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Opinion >  Column

The Slice: Just call them Grandpa McCoy and the Young Democrats

Here’s the thing.

You can have nicknames for your neighbors, even if you really like them. It doesn’t have to be even slightly disparaging.

So have you ever tried to imagine how the couple next door or the people across the street refer to you in private?

I’m sure their secret nickname for you is meant fondly.

Let’s move on.

Slice answers: “Most uninformed generalization?” wrote Jennifer Bell-Towne. “That all people who move here from California are rich.”

Vince Roland suggested a product that could be test-marketed in Spokane might be “Turn signals that work by extra sensory perception.”

And Victor Buksbazen, who learned from his father when he was 6, estimated he has taught 100 people to play chess. “Some of them probably play better than I do by now.”

Just wondering: Do you use your pets as an alarm clock? How reliable are they? Did last weekend’s time change throw them off?

Suggest a name for the new state: Molly Arnzen has been looking at some letters her father, Maynard Arnzen, wrote home to his parents on the Camas Prairie in Idaho while he was in the military during the Korean War. This is an excerpt from a letter sent in March of 1951.

“As far as making a new state out of North Idaho, Western Montana and Eastern Washington, that should’ve been done a long time ago.”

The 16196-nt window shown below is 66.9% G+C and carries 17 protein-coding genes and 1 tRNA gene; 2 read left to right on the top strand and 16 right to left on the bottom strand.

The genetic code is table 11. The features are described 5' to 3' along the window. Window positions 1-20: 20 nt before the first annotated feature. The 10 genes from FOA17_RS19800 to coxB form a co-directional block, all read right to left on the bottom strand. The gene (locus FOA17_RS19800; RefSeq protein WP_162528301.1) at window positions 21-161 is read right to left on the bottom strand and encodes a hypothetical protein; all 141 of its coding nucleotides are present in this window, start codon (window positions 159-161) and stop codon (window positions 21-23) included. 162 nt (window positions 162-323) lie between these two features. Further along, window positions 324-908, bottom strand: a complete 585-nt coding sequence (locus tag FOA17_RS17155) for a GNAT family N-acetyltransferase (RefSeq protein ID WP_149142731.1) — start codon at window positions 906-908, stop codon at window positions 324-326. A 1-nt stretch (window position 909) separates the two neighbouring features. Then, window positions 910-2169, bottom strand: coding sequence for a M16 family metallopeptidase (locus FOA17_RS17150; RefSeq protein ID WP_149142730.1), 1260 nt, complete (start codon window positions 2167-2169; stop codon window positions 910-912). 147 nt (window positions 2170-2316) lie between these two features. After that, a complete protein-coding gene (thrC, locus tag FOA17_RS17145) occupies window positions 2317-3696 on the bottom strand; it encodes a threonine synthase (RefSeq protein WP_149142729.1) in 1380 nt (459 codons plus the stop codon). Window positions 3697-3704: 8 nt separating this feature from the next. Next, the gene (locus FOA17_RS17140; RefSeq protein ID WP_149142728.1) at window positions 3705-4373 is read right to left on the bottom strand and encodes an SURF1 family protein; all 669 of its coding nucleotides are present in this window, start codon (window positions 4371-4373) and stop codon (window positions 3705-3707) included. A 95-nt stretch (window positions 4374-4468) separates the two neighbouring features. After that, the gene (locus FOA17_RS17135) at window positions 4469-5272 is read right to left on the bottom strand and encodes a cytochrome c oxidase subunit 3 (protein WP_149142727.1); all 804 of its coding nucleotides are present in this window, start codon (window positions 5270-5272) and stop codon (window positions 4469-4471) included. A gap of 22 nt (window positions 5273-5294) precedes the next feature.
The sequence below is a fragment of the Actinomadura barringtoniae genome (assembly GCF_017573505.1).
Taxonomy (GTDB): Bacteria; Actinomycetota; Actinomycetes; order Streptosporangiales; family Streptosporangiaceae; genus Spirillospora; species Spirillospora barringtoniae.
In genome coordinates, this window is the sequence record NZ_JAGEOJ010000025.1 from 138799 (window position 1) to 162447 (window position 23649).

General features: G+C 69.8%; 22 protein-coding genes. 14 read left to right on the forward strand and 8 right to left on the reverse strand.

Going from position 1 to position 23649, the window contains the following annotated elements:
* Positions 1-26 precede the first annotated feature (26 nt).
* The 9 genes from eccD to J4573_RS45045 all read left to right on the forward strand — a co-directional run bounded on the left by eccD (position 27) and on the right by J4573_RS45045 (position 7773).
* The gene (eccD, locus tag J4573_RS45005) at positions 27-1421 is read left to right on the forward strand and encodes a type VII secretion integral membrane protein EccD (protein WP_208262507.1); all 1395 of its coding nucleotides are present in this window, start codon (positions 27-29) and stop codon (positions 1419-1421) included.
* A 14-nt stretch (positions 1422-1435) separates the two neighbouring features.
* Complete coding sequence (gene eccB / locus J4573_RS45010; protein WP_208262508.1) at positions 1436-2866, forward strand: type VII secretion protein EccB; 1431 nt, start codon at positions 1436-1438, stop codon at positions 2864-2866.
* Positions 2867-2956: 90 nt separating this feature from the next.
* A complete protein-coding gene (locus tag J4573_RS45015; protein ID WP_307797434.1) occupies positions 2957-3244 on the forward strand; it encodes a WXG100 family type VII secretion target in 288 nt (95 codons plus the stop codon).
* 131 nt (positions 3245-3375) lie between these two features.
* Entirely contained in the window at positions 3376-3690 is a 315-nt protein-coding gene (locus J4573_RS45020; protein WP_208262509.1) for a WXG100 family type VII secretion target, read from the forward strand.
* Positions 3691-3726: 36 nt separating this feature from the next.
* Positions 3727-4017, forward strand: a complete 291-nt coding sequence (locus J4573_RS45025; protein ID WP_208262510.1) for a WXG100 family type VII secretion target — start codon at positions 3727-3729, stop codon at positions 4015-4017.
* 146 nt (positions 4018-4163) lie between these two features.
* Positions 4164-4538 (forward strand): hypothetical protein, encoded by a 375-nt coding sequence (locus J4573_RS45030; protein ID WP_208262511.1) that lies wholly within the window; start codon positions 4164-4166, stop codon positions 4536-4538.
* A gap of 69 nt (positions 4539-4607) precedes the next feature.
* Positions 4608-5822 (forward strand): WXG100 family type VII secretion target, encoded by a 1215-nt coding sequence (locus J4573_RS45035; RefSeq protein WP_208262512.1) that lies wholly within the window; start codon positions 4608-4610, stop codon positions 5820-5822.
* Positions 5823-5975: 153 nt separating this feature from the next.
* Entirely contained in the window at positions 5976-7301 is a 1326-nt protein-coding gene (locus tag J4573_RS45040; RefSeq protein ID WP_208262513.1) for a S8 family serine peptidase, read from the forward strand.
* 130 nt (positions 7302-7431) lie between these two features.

Roots: “I moved here in November 2015, after 30 years in Seattle,” wrote Judy Kotar. Before Seattle I lived in Duluth, Minnesota, for 14 years. People in Duluth told me ‘If you weren’t born here, you will never be from here.’ ”

She wonders if the same might be true in Spokane.

Anyone care to advise her?

Annie Sanders’ favorite boat name: “We spent six years living on a sailboat, but our favorite name was not a sailboat, but a motor craft with a giant arrow (like you see on shipping cartons) painted on the stern pointing toward the sky and the boat’s name was ‘This Side Up.’ ”

Warm-up question: What does it mean when an adult in your family responds to a request with “Let me think about it”?

Today’s Slice question: Do you and your spouse or significant other have secret across-the-room signals for use at social gatherings?

Write The Slice at P. O. Box 2160, Spokane, WA 99210; call (509) 459-5470; email pault@spokesman.com. If you are a baby boomer, it could be that your entire repertoire of sounds, sayings and gestures borrowed from Curly of the Three Stooges is wasted on certain much-younger workplace colleagues.

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